Compared to the state, however, RCS has an experienced pool of teachers and small or average class sizes, according to the district report card.
The data released by the state in its district and schools report cards this week also revealed that a higher percentage of Richmond County high school level students choose a curriculum geared toward technical fields, and fewer take the SAT, as well.
The RCS district report card examines demographics concerning the average number of students in schools, class size, course size, percentage of specialized course enrollments and funding per student and use of the funding.
RCS officials said they are preparing a response to the district report card, to be given early next week.
Parts of this data are used to determine the yearly progress of a given school.
There is a disparity between the average student scores in the county and the state on standardized tests in grades 3-8. The combined percentage of students performing at or above grade level on this testing in the district is 77.6 percent in reading and 53.1 percent in math. Statewide, 85.5 percent students perform at or above grade level in reading, and 66.4 percent in math.
That’s a gap of 8 percent in reading and 13 percent in math.
Algebra I and Geometry scores stand out at the high school level. Only 43 percent of students score at or above grade level in the district in Algebra I, while the state average is two-thirds, or 67 percent. The state average in Geometry is 63 percent, while RCS has 42 percent of its students scoring at or above grade level.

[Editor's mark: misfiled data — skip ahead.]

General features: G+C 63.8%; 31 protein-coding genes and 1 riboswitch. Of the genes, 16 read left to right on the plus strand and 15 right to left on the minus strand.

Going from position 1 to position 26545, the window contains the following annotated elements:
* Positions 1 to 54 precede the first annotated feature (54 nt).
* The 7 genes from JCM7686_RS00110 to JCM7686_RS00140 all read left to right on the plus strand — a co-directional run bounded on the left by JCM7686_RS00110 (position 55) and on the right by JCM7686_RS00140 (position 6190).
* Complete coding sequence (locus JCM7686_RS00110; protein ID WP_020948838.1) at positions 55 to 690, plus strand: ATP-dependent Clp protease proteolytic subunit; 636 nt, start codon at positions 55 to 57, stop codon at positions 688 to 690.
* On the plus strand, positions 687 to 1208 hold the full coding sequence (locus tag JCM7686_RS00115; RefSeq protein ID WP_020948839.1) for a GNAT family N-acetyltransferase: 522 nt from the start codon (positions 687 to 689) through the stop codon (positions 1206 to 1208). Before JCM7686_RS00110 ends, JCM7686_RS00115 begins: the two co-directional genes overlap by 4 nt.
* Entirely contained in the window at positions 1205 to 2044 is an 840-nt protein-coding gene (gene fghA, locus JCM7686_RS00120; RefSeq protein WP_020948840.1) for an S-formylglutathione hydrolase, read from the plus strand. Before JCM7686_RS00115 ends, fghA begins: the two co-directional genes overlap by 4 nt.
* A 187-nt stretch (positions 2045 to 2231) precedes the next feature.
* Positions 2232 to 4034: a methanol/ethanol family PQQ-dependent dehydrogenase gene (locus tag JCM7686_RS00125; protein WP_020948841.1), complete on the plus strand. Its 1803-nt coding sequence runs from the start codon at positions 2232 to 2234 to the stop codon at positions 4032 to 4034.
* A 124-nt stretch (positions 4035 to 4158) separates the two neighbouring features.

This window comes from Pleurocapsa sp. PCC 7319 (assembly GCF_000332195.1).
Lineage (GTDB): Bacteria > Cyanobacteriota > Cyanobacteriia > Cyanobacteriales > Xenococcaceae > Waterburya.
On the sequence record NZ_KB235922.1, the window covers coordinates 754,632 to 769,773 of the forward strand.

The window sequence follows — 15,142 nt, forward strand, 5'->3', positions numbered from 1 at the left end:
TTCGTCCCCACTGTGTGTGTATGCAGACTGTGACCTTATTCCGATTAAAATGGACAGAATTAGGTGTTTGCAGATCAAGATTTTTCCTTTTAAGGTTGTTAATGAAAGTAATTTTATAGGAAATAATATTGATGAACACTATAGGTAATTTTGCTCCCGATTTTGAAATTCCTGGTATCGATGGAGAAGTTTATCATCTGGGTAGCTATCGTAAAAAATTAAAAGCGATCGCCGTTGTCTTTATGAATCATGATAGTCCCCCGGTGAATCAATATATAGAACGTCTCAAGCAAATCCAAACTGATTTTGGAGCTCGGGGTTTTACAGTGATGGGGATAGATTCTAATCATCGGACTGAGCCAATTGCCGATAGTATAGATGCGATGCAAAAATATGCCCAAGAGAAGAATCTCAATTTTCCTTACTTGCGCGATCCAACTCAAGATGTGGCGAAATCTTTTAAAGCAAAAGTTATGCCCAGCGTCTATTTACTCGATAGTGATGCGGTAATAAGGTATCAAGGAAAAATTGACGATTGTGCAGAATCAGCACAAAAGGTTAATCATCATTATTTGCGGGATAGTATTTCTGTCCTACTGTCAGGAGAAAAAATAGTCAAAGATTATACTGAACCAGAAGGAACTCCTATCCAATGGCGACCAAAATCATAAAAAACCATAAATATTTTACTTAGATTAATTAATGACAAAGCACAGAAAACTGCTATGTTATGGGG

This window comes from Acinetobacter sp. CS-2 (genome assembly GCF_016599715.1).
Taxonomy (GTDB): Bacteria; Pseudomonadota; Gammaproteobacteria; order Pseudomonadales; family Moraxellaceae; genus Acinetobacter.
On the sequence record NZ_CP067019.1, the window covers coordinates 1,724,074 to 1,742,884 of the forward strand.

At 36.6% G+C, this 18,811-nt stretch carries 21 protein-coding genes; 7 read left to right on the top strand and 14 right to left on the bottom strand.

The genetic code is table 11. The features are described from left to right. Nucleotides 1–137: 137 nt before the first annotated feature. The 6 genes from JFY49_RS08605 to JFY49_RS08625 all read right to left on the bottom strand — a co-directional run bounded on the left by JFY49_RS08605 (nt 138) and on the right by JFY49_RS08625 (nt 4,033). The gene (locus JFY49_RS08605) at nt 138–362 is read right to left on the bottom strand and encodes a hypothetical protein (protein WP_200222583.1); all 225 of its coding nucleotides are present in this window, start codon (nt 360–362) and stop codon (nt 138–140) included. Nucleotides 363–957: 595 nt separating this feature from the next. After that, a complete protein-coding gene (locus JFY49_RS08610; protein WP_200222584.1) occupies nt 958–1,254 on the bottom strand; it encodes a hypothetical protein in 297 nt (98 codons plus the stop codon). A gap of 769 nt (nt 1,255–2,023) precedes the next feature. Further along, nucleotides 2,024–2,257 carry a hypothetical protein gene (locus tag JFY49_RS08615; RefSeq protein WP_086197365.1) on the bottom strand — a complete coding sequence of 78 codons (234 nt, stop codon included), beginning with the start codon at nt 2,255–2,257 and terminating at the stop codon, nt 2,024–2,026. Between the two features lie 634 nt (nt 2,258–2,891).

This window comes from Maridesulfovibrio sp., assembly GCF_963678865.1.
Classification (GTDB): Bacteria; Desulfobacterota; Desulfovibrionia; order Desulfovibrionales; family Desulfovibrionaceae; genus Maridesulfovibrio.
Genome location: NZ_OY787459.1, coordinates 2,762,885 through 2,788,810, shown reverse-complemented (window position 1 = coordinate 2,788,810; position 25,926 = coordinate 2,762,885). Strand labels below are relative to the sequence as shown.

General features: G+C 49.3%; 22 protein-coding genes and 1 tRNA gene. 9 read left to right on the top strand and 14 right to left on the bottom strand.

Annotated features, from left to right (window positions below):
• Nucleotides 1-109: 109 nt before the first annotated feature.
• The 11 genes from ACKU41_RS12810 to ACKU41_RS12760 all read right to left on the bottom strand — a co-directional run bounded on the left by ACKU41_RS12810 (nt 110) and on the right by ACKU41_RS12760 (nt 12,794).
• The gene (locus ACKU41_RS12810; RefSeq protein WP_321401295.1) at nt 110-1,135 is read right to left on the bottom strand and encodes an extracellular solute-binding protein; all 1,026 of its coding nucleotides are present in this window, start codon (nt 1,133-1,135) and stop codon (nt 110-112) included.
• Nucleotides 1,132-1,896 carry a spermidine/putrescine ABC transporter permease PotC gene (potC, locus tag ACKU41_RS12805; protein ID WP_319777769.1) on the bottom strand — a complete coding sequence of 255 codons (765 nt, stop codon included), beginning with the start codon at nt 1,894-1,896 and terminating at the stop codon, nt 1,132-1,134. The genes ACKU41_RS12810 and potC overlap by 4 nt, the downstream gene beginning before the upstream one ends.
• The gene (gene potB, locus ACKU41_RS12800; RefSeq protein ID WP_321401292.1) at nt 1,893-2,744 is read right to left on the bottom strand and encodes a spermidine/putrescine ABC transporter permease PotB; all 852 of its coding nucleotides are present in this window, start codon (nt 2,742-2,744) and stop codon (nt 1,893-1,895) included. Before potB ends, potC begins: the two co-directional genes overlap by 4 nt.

None of the other numbers on high school level courses exceeded the state average, but there was less of a gap in the percentage.
Teacher Qualification and Experience
Slightly fewer teachers are fully licensed in the district than the state average, but RCS has a higher percentage of classes being taught by highly qualified teachers.
RCS also has more experienced teachers than the state average. At the elementary and the middle school levels, 55 percent of RCS teachers have 10 or more years of experience, as compared to 48 and 46 percent statewide.
At the high school level, 63 percent of RCS teachers have 10 or more years of experience, while 53 percent do statewide.
RCS principals are in line with the state averages when compared for experience.
In grades K-8, RCS class sizes are nominally in line with the state average, and at high school courses are much the same.
The exceptions with high school course enrollment are Algebra II, Biology, Civics classes and U.S. History.
Algebra II classes have an average of 22 students in Richmond schools, while the state average is 17. The average course size for the other three at the state level is 15, while RCS has an average class size of 10 or under for these.
Special Course Enrollment and SAT Performance
RCS has 2 percent of its high school level students enrolled in advanced college prep courses, while there is 4 percent of high school students enrolled statewide.